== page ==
Unfortunately, their sound differed a bit too much from generic
house music to be fully embraced by hardcore ravers (still an accepted term back then) but also was perhaps too "techno" for the ever fickle more-mainstream audience. I think they may have also got in some legal trouble over some of the samples they used. Perhaps as a result, the two albums that followed were a little half-assed in comparison (and isn't it all too often that way!) but still sport some fun tracks. I highly recommend World Clique as well as their remix album, Sampladelic Relics & Dancefloor Oddities. If those aren't too far out for you, pick up the other two as well. And you needn't feel one bit "guilty" enjoying 'em.

ooh la la...
Now on to the music. From my (absurdly) extensive library of hella out-of-print Deee-Lite 12" singles I've put together this fairly assessable mix tape of alternate versions and b-sides for your enjoyment. And believe it or not, I'm a heterosexual man.

1. Frenchapella
2. What Is Love (Mr Aurel's Twisted Tribal Beats Dubapella)
3. Riding on through
4. Power Of Love (Sampla-Delic Remix)
5. How Do You (A Deee-Licious Pal Joey Dub)
6. Runaway (greyhound extended mix)
7. Power Of Love (Zanzibar Guitar Dub)
8. Pussycat Meow (The Meow Mix)
9. Groove Is In The Heart (jelly jam beats / meeting of the minds mix)

10. pal joey's shake your body to the beat mix
11. Build The Bridge (Jungle Groove Mix)
12. picnic in the summertime (guru mix)
13. elevator music / beatapella
14. Power Of Love (Pal Joey's Dub Mix)
15. rubber lover (stretched out extended mix)
16.Pussycat Meow (Murk Bonus Dub)

DJs: now is the time to dig through those old crates and pull out some of these near-forgotten gems! if you're too hip and/or embarrassed you could always "IDM" 'em up with some glitchy distortion or a buncha' envelope filters or whatever it is you kids do these days...

dance party!

Sunday, December 02, 2007

Reading is a very fresh way to learn...

Run DMC's appearance on Reading Rainbow is one of my earliest memories of rap music besides the lame pseudo-hip hop parodies (such as rappin' Ronnie and the Bear's shufflin' crew) that were for some reason so prevalent in the early eighties. The episode of Reading Rainbow showcased musical storytelling traditions and also featured Pete Seeger and a dance troupe. But the highlight of the show was obviously the two original Run DMC videos which opened and closed the episode. As a child, I remember being baffled and intrigued by the minimalism of this music as well as the record scratching. First Run, D and Jay tell us about their childhoods over the My Adidas beat (yes, jay gets a verse too). Next is a short rhyme telling us about the joys of reading over Peter Piper. Classic!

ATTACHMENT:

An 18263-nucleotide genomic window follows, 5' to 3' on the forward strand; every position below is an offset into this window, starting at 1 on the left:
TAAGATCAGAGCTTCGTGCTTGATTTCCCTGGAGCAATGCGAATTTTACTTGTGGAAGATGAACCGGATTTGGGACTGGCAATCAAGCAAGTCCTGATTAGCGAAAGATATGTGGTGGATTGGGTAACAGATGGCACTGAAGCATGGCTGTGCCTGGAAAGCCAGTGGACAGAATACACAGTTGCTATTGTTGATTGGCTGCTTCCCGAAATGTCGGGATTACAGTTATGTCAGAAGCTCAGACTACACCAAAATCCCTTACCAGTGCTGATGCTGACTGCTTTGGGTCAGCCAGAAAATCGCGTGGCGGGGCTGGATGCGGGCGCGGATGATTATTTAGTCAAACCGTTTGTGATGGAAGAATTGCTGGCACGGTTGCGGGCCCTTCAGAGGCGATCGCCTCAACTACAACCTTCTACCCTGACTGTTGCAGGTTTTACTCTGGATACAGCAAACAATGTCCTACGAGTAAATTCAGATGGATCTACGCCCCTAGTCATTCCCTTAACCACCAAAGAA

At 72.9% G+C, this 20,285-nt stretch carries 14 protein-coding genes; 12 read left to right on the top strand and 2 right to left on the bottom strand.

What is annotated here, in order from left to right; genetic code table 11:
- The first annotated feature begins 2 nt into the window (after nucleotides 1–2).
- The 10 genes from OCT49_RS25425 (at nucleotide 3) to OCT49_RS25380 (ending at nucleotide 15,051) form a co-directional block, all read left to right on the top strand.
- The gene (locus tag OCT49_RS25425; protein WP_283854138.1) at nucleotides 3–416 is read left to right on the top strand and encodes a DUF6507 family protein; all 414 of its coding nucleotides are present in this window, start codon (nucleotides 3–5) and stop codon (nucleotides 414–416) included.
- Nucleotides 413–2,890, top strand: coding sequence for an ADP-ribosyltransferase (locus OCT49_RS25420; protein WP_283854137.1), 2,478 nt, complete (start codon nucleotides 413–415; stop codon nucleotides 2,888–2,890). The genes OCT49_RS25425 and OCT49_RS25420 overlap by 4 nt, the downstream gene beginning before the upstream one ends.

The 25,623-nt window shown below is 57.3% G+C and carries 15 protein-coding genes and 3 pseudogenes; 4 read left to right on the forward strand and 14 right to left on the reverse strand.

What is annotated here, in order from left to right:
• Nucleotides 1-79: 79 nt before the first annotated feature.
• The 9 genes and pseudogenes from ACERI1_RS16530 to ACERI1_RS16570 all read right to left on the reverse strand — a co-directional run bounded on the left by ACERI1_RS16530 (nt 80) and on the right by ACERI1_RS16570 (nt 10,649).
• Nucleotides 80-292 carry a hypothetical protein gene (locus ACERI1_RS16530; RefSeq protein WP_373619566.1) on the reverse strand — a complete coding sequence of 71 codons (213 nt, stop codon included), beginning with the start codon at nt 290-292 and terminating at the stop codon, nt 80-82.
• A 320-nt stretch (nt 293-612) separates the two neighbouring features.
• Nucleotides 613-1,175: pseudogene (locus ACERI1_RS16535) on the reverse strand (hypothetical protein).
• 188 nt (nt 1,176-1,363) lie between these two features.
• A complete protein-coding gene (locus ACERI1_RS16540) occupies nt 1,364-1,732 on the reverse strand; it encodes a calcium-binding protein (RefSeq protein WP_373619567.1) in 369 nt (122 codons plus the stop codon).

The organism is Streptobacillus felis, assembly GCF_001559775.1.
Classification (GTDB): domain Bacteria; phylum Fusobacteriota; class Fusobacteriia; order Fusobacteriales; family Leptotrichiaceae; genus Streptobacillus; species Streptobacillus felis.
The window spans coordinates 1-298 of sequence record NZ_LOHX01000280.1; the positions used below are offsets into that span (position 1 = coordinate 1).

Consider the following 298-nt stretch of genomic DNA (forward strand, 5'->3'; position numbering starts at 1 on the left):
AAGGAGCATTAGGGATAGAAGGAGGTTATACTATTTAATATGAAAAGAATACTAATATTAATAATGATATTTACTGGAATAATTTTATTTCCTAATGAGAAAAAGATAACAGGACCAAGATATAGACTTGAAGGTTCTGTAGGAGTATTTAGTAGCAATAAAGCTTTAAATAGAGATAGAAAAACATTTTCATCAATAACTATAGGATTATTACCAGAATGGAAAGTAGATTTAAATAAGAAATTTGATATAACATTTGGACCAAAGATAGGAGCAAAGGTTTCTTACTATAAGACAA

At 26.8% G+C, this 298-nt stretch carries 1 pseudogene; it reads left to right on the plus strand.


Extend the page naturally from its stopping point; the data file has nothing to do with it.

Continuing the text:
As a bonus, here is run DMC's appearance on the pilot (and unfortunately only episode) of early 80's hip hop show Graffiti Rock. The Fellows perform a rousing renditions of Sucker MCs followed by a friendly "battle" with Special K & Kool Moe Dee (two-thirds of the Treacherous Three, who were apparently going to be the show's "house rappers") while Jam-Master Jay Juggles the Big Beat break.

Some years ago, I got a chance to see Run DMC perform at a free show in Brooklyn. While definitely past their prime, the three still put on one of the best concerts I've ever attended (especially compared to other hip hop shows which unfortunately are often pretty half-assed). Long live the kings!

RIP Jam-Master Jay.

reading rainbow 1 reading rainbow 2 the video graffiti rock the video

Friday, June 15, 2007

eddie & the witch doctor, etc.

Just a quick post with a few tunes for anyone who's interested. First we've got Eddie and the witch doctor from the Sauter-Finegan orchestra's fairly rare debut LP. With it's ample use of wild percussion, screeching flute and a anguished yell, it's definitely the most far-out track on the album.

Business, Business is a minimalist song (trap kit, chanted vocals & occasional sound effects) from a Muppets skit on the Ed Sullivan show which quickly portrays a revolution and it's inevitable corruption.

Next we have San Francisco's infamous Muppet cover band, the Dead Hensons playing the "banned" Sesame Street tune, I want a monster to be my friend which was removed presumably because of it's racy, potentially child-molester-ey overtones.

And since they have several band members in common with the Hensons, why not end with the Gomorran Social Aid & Pleasure Club? Their rendition of Your Feet's too Big is an outtake from the Gomorrans' wonderful debut album. Have fun!